If you’ve studied contemporary music you probably have come across definitions of time that aren’t based on 4 (eg. not breves, whole notes, half notes, quarters, eighths, etc.).  Some composers use other definitions of time that aren’t tuplets but aren’t regular notes (including tied or dotted notes).

Two beat durations with which I’m currently experimenting are sixth and twelfth notes.  Sixth notes are equivalent to one quarter note in a quarter note triplet, and twelfth notes are one eighth note in an eighth note triplet.

How are they notated? – They can either be achieved through metric modulation, or writing an incomplete tuplet.  The metric modulation is easier to do in Finale, but making a “2/6” measure is (or so I’ve read) possible.  For example, in one piece I made a “7/12” measure by using a metric modulation that turned the eighth note triplet into the eighth note, and writing a measure of 7/8.  Another way, employed by composers such as Thomas Ades, is to write a bar metered in (eg.) 2/6.

What effects can they have?  What are some ways in which they can be used? – They are effective in throwing a listener’s ear off, since most listeners are usually used to divisions of 4 or 2.  This is particularly effective if they’re thrown in the middle of a “groove” (eg. adding a 5/6 bar in the middle of two 7/8 bars that would normally form a rhythmic groove).  They can also help make open/free passages even freer, by adding in extra abnormal/wide spaces in the passage.  They can also help align instruments progressing at different tempi (if you’re willing to do some math).  These are just a few examples of their possibilities.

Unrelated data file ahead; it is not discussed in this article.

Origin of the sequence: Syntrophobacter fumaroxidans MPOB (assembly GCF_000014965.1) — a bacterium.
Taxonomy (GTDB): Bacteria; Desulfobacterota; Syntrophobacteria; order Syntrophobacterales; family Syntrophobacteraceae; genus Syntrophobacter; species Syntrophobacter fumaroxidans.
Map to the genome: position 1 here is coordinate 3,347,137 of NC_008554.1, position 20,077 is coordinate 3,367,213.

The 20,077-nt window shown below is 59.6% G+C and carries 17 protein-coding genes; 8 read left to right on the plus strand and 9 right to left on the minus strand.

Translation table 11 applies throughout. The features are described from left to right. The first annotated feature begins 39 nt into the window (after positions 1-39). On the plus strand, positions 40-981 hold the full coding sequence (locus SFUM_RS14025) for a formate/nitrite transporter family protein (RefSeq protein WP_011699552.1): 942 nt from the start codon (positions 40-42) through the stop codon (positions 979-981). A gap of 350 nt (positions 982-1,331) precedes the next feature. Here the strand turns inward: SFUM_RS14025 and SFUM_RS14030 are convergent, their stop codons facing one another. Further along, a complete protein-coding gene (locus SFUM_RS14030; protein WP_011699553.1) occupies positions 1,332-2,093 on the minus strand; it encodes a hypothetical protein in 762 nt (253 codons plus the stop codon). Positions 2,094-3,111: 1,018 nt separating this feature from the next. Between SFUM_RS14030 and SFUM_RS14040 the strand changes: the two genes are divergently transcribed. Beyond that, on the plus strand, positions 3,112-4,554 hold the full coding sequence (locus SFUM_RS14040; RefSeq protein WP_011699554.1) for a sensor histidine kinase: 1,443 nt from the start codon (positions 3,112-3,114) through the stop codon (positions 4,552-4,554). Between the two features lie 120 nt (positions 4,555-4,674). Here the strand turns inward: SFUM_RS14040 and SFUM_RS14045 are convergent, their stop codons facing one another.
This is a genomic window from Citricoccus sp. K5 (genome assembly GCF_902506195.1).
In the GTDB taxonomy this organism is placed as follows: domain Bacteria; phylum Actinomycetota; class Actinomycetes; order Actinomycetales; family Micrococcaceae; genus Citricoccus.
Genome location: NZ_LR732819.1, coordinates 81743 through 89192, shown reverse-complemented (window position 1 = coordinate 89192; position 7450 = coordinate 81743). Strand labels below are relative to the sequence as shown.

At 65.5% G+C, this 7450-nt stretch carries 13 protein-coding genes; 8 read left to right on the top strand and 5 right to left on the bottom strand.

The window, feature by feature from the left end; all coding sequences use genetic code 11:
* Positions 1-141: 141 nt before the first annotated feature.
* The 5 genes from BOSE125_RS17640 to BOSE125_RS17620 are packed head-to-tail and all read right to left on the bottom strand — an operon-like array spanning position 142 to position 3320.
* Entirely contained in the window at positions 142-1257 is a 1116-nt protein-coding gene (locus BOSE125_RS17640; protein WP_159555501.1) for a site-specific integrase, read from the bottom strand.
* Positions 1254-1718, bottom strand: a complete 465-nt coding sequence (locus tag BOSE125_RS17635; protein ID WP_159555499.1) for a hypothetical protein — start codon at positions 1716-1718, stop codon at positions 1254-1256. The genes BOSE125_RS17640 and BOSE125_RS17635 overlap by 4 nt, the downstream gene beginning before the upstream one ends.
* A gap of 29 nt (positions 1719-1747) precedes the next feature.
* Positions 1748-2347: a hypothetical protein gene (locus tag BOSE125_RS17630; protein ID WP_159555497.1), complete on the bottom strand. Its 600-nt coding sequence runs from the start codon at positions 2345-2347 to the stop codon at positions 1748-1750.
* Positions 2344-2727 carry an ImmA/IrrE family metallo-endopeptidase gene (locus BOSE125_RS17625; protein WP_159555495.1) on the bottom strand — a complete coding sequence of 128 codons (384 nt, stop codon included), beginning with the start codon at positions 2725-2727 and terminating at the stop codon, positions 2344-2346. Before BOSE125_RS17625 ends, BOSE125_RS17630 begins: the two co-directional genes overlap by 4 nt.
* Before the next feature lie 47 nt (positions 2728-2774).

Some people argue that these are esoteric techniques, but I argue that using only divisions of 4 or 2 can be just as esoteric to life; in other words, what is more artificial and removed from life than dividing everything by the numbers 4 or 2?  There is more to life that we can describe through music, and life certainly does not confine itself to distinct metrical divisions (just as it doesn’t confine itself to equal temperament).

What do you think?  I’ve found these divisions/beats to be rewarding, but is this this something you’d try?

Happy Composing,

Dan